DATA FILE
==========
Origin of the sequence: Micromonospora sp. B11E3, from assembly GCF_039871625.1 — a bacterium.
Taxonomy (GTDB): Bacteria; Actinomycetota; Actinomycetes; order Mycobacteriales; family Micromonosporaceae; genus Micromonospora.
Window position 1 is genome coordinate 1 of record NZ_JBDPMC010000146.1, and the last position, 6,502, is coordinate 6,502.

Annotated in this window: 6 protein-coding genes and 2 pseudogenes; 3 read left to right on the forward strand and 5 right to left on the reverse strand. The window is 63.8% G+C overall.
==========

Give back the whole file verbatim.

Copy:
Origin of the sequence: Micromonospora sp. B11E3, from assembly GCF_039871625.1 — a bacterium.
Taxonomy (GTDB): Bacteria; Actinomycetota; Actinomycetes; order Mycobacteriales; family Micromonosporaceae; genus Micromonospora.
Window position 1 is genome coordinate 1 of record NZ_JBDPMC010000146.1, and the last position, 6,502, is coordinate 6,502.

Annotated in this window: 6 protein-coding genes and 2 pseudogenes; 3 read left to right on the forward strand and 5 right to left on the reverse strand. The window is 63.8% G+C overall.